It's actually not a balaclava, it's a 'cocoon hoodie' - soon back in stock (in case you're interested)
I read something the other day that got me thinking about sustainable fashion. It was about a company based in the USA, called The Real Real. Founded by Julie Wainwright, in short, it's a glammed up second hand designer store selling old designer clothes and jewellery that owners no longer want. Makes sense doesn't it? Especially when you consider the outlay for a simple designer dress compared to the increasingly cheap (and disposable high street clobber). You could buy 1000 primarni jeans for the price of a D&G kimono say. It's big money. It's a luxury and its a special piece, yes, but how practical is shopping designer? Especially when most of us would adhere to the rule that you don't want to be seen in an outfit twice. I would say it doesn't bother me but I do admit to appreciating having different groups of friends so that I can wheel out the same wedding outfit more than once). Oh and trends move on - so that Balenciaga jewel embellished balaclava that felt so right, is suddenly redundant and at Real Real, you can cash it in instead. What's not to love?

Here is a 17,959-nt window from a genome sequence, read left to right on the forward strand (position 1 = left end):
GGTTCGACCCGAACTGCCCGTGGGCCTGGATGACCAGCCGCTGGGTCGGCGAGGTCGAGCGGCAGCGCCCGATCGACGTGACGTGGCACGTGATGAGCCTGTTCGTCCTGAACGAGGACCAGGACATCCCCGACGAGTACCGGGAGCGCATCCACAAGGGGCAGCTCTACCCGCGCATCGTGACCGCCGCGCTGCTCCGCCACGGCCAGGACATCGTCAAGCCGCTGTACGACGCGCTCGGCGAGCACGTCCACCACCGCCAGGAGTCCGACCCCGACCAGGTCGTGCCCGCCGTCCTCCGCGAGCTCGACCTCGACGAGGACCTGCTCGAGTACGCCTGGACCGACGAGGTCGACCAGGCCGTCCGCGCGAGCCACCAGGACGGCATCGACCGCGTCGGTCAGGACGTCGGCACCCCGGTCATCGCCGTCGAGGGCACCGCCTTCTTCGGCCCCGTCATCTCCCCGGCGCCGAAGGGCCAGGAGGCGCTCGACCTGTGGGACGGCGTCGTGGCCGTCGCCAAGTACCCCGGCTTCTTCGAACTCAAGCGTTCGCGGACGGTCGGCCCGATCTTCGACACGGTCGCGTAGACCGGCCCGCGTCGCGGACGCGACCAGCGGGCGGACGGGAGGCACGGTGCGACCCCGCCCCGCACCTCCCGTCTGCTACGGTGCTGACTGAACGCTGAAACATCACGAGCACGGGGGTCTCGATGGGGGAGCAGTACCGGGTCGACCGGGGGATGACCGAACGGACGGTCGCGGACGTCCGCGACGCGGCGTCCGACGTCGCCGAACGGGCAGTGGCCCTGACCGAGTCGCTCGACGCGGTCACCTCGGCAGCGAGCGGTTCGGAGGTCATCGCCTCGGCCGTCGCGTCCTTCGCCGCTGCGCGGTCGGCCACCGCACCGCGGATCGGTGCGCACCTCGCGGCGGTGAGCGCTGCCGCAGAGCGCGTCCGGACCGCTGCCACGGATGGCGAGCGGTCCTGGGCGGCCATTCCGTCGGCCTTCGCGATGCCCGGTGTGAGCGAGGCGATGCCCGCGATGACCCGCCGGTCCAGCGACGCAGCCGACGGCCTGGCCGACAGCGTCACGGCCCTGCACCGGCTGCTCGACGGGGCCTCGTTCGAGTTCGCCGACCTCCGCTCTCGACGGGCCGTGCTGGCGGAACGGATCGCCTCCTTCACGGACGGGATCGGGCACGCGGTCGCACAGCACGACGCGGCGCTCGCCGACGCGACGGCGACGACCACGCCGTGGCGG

Except that it's not yet in the UK....watch this space.
Founded in Spring 2011 with an initial investment of $100,000, in the first year Real Real grossed revenues of $10m and is forecast to hit $1bn next year. It's devastatingly simple. You're appointed a sales manage who verifies the designer wardrobe you wish to recycle and once it's sold (online or in-store their 6000 sq metre space in NYC SoHo) you get 85% of the sale cost back in your hand. Who knew there was so much money in second hand?
The fashion circular economy (c) MUD jeans
It's not a service for me, I don't own enough designer clothes. I don't think anyone would pay me money for my old Primark shawl or my Next blazer. But the principle of creating this fashion circular economy is welcome give that the fashion industry is one of the major culprits of pollution. I feel liberated when I do a charity shop run and dump all the stuff that I promised myself I would 'fit back into' - the admission that the 'skinny' wardrobe is dead and buried is cathartic and you can just crack on with buying the 12-14/16-18/20+ with some clarity. The liberating upshot of this activity is that you can actually now breathe again when you are clothed and you don't need to keep buying hi rise jeans pushing your 'is it my waist or are we now in tit territory' blur line to extremity.